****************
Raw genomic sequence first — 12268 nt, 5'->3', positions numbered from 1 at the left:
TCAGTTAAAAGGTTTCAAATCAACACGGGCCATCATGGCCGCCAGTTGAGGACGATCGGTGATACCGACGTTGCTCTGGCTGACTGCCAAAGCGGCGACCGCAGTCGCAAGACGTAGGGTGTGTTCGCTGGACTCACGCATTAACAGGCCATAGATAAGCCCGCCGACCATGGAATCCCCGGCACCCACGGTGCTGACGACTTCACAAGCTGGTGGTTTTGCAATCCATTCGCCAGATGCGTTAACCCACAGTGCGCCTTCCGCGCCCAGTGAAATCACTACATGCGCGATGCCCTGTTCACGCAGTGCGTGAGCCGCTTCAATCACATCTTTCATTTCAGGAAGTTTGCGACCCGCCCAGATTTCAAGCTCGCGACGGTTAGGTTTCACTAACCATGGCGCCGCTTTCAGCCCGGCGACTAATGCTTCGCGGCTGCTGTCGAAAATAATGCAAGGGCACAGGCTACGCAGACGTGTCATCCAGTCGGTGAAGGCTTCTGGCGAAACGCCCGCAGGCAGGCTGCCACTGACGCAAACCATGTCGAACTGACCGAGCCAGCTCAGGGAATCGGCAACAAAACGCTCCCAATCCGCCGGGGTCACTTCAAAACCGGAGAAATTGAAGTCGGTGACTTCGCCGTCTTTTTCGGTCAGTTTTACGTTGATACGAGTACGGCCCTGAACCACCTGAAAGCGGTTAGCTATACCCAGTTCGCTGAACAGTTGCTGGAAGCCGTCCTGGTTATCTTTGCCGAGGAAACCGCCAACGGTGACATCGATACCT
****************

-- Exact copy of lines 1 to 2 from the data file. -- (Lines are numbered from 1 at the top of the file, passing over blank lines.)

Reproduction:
Raw genomic sequence first — 12268 nt, 5'->3', positions numbered from 1 at the left:
TCAGTTAAAAGGTTTCAAATCAACACGGGCCATCATGGCCGCCAGTTGAGGACGATCGGTGATACCGACGTTGCTCTGGCTGACTGCCAAAGCGGCGACCGCAGTCGCAAGACGTAGGGTGTGTTCGCTGGACTCACGCATTAACAGGCCATAGATAAGCCCGCCGACCATGGAATCCCCGGCACCCACGGTGCTGACGACTTCACAAGCTGGTGGTTTTGCAATCCATTCGCCAGATGCGTTAACCCACAGTGCGCCTTCCGCGCCCAGTGAAATCACTACATGCGCGATGCCCTGTTCACGCAGTGCGTGAGCCGCTTCAATCACATCTTTCATTTCAGGAAGTTTGCGACCCGCCCAGATTTCAAGCTCGCGACGGTTAGGTTTCACTAACCATGGCGCCGCTTTCAGCCCGGCGACTAATGCTTCGCGGCTGCTGTCGAAAATAATGCAAGGGCACAGGCTACGCAGACGTGTCATCCAGTCGGTGAAGGCTTCTGGCGAAACGCCCGCAGGCAGGCTGCCACTGACGCAAACCATGTCGAACTGACCGAGCCAGCTCAGGGAATCGGCAACAAAACGCTCCCAATCCGCCGGGGTCACTTCAAAACCGGAGAAATTGAAGTCGGTGACTTCGCCGTCTTTTTCGGTCAGTTTTACGTTGATACGAGTACGGCCCTGAACCACCTGAAAGCGGTTAGCTATACCCAGTTCGCTGAACAGTTGCTGGAAGCCGTCCTGGTTATCTTTGCCGAGGAAACCGCCAACGGTGACATCGATACCT